195 #6

We are just a few weeks away from launching Issue 14 of our online journal, and with that in mind I think it is essential to look back on former content that has helped shape Eleven Eleven. Revisiting past issues made me feel as If I were on a treasure hunt, uncovering hidden gems in an online cavern. I enjoyed discovering writers I had never heard of in both fiction and poetry. I love all forms of literature, but poetry always wins my heart. I have collected poems from each issue that I feel are transgressive and touch on a subject that we all share in common, our mortality.

In Issue 6 we have Barry Dempster’s poem “Oozing “ that depicts a scene of a loved one sick in bed. Dempster heightens the gruesome aspects of an illness, yet he somehow manages to weave in a dreamy romance to it. His use of language is ethereal, and when read out loud is quite pleasing to the ear. The images are vivid, raw and delightful. My favorite lines that depict this are:

“And now

you’re oozing right before my eyes.

The cat on my lap sweet and fuzzy,

rippling with bacteria

as surely as the damp patches

down my basement walls, the yeasts

in my slippers, the microbes

on my fresh filet of sole.”

Everything in this poem becomes alive, but also capable of infecting. Dempster will infect your mind and you will be left begging for more.

For Issue 8 I selected “Dawn” by Tim Seibles. Seibles addresses the fact that we are all going to die, but we don’t know how or when. If someone ponders this constantly than they tend to go a bit mad, poking and prodding at the unknown. There is some defeat that takes places:

“Or the giving up on everything,

the world a banquet of good reasons

for clocking out and chomping the black

sandwich.”

Perhaps Seibles was talking about suicide, taking the matter into our own hands so that we are not plagued by the weights of the world, and control when we will be tossed out of it.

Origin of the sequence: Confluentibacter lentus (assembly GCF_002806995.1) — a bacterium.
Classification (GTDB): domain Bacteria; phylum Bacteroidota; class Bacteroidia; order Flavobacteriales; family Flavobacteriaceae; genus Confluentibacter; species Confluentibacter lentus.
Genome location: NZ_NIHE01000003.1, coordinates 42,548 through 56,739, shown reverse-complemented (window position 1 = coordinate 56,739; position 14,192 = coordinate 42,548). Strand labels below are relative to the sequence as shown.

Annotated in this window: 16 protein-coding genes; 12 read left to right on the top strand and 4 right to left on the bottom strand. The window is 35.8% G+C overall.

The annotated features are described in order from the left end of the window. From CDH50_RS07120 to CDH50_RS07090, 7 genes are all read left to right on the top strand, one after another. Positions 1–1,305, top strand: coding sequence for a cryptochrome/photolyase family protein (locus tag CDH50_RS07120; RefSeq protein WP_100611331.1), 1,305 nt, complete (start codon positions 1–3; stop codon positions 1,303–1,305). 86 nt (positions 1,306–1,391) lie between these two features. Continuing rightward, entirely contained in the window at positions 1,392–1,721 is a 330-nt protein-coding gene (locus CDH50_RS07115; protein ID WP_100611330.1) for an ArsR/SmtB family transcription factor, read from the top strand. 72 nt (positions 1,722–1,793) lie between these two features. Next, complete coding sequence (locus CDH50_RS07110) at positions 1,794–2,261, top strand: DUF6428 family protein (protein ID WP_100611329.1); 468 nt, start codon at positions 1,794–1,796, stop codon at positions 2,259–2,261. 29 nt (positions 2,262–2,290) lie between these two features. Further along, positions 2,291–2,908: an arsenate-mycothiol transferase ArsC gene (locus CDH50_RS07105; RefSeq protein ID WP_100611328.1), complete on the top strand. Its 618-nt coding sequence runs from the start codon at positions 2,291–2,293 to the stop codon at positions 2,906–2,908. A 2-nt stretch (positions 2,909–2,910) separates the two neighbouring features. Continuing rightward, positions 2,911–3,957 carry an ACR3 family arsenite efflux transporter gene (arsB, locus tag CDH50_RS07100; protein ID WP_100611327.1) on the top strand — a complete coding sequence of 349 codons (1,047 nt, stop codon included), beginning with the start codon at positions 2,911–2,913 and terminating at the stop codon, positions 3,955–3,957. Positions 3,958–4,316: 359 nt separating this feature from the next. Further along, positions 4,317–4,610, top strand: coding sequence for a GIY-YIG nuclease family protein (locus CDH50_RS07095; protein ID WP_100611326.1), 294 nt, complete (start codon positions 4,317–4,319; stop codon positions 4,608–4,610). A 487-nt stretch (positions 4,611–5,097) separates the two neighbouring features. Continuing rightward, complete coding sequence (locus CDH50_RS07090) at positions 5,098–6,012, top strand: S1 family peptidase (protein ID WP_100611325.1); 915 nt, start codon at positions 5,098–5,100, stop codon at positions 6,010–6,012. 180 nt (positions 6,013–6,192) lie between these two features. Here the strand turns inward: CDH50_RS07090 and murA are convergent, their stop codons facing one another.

Moving along from the previous poem I feel it is appropriate to follow with Sue Thomas’ “The Suicide’s Daughter” from Issue 10. The poem is brief, but delivers a punch to your heart in very few lines. The simplicity works lovely here, and there is so much that is unsaid you can feel the loneliness that is rippling from the words. I believe Thomas captures this emptiness from the beginning:

“It is almost Easter.

It is morning

and I have midterms I will never take,

papers due that will not be written.”

What comes to follow is horrendous, and crafted beautifully by Thomas. I will leave this for you to discover on your own.

For my final pick I have chosen Julie Bruck’s “Monkey Ranch”. I found this poem to be a bit disturbing, but I loved the story that it was telling due to the fact that it was so honest. The poem talks of a monkey ranch, and the speaker seems to be recalling to a time when they were a child. Bruck clearly paints pictures into my mind as I read:

“Father tired of monkey

farming, took a job in town.

We starved our monkeys.

Day by day, they slowed,

and when I picture them now,

or dream of how it was,

they stagger in the black

and white of old newsreels.”

The poem is certainly about death, but also offers a view into memory. We all construct our memories to tell stories of tragedy, easing the pain by having the control of retelling.

I hope you enjoyed discovering these poems with me, and I encourage you to go on your own hunt through our archives. Happy hunting!

Alicia Franco, Publisher Liaison Issue  14

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